07 Dec 2015
By Wright Communications
SLSNR Acting Chief Executive Matthew Williams says that despite new partnerships and initiatives from Northland and Waikato Regional Councils and continued long term support from Waikato District Council, the organisation is facing having to reduce planned lifeguard services in these areas after funding amounts received have fallen short of requested levels.
Despite significant efforts and increased funding amounts, unfortunately the Regional Councils have been unable to fund the necessary levels of service.
The funding was intended to pay for weekday patrols on Northland and Western Waikato area beaches during the peak summer period of December through February. The service provides vital support for the weekend volunteer patrols over this period and is primarily funded by the local councils.
Auckland beachgoers will be unaffected as Auckland Council has granted sufficient funding for SLSNR to roll out lifesaving services as planned.
The Northern Region is the largest Surf Life Saving Region in New Zealand covering Auckland to the Far North, and as far south as Raglan.
Mr Williams says the funding shortfall for Northland and Western Waikato will likely result in far more days, compared to previous years, without lifeguards on duty and some previously patrolled locations not being patrolled over the peak holiday period. He also recognises the challenges the councils face.
"As a not-for-profit charity ourselves, we totally understand the funding dilemma being faced by councils. It is a tough balancing act to fund all the services the public want - how do you value a person's life against keeping parks tidy? I would not want to be in their shoes."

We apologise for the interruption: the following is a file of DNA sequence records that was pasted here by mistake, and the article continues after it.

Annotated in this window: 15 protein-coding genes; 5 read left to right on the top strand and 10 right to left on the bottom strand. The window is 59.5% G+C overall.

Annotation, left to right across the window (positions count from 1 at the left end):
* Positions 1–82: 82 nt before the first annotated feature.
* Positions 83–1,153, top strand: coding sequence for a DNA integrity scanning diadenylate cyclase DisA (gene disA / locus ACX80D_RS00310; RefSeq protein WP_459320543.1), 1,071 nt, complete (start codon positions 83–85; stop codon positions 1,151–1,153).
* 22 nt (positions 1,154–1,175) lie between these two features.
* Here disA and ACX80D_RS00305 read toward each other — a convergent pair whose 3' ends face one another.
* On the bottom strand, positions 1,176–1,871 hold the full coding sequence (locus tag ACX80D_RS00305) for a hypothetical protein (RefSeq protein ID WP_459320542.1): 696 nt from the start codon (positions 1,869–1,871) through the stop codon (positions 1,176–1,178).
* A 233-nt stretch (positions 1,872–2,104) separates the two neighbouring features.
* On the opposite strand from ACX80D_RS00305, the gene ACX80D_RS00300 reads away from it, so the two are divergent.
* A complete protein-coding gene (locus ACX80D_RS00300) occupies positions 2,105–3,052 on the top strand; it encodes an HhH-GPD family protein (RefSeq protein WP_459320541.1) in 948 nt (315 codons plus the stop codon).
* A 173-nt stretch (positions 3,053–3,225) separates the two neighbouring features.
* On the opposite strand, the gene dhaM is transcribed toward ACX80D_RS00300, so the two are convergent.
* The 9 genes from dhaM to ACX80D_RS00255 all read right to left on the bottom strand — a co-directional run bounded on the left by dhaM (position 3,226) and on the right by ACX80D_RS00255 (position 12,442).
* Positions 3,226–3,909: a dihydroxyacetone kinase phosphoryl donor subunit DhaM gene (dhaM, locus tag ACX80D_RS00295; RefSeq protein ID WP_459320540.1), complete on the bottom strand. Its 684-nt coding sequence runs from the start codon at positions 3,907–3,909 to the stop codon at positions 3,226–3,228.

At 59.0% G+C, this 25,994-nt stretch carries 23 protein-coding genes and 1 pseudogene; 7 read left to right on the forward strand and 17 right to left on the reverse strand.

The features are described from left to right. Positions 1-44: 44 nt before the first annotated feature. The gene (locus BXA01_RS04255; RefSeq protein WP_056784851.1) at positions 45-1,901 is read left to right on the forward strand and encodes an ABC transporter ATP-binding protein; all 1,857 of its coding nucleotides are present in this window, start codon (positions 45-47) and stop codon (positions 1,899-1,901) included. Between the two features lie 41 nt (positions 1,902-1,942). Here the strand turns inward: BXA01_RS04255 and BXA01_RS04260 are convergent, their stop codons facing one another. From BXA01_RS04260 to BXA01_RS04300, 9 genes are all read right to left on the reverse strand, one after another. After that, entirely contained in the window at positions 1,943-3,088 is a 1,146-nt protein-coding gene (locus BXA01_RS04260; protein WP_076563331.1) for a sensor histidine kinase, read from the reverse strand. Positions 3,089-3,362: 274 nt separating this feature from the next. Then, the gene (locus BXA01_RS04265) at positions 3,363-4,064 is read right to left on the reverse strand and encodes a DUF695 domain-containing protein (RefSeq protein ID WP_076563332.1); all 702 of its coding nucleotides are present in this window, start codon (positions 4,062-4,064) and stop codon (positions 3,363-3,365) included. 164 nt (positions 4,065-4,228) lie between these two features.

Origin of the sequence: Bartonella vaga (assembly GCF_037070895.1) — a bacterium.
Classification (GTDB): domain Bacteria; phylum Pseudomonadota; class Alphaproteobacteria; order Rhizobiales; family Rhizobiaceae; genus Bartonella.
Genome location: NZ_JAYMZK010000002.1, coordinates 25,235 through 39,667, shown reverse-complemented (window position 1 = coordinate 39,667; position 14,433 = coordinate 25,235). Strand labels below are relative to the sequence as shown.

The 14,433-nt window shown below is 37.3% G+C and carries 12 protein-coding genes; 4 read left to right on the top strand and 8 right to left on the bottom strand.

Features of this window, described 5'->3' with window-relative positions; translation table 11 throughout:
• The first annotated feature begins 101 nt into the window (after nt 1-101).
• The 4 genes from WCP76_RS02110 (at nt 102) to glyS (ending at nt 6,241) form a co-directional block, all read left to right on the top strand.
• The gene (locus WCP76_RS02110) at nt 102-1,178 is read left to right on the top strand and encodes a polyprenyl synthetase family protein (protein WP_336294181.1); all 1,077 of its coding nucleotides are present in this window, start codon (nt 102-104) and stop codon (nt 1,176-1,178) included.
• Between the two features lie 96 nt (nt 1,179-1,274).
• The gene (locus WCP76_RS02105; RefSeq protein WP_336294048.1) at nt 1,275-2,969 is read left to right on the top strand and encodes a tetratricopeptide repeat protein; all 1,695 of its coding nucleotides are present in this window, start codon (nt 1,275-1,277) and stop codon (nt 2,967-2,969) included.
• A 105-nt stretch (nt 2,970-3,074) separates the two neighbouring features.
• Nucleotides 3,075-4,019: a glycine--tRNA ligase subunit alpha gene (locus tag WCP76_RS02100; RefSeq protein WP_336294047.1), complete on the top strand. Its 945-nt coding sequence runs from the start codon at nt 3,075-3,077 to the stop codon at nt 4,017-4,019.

"Our lifeguards are at the front line - they have to deal all too regularly with the families of people who have drowned. That is tough emotionally and anything we can do to prevent these tragedies is something we can't put a price on. We are also finding communities asking us to do more patrols and it is really tough to say we can't keep them safe."
Mr Williams says in the 2015 calendar year there have been 19 beach drownings across NZ so far, of which 13 were in the Northern Region. This compares to 14 beach drownings for the entire country in 2014.
"The problem is increasing in the Northern Region and we want to do more about it. With summer kicking off again we are already seeing problems with two beach drownings in Northland and the Waikato regions in the last couple of weeks. We fear 2016 could be even worse than 2015."
"The Waikato Regional Council has tried to help but we are still left with a $41,000 shortfall to provide patrols for nine weeks at two of the Waikato's most frequented and dangerous beaches: Sunset Beach and Raglan. In Northland, the Council has dug deep too but we are still $30,000 short of what we need to provide seven weeks patrolling at six beaches: Ahipara, Ocean Beach-Whangarei Heads, Bayly's Beach, Ruakaka, Waipu Cove and Mangawhai Heads."
Mr Williams says following strong lobbying and support from the community SLSNR had banked on increased support from the Regional Councils as there are real economic benefits to having safe beaches as they attract families and tourists.
"Beaches with a reputation for drownings scare people away and that is bad for business, the community and our image in the rest of New Zealand. We will keep talking to the Regional Councils but if we can't find alternative funding somewhere we will be faced with having to cut back services from what we had planned," he says.
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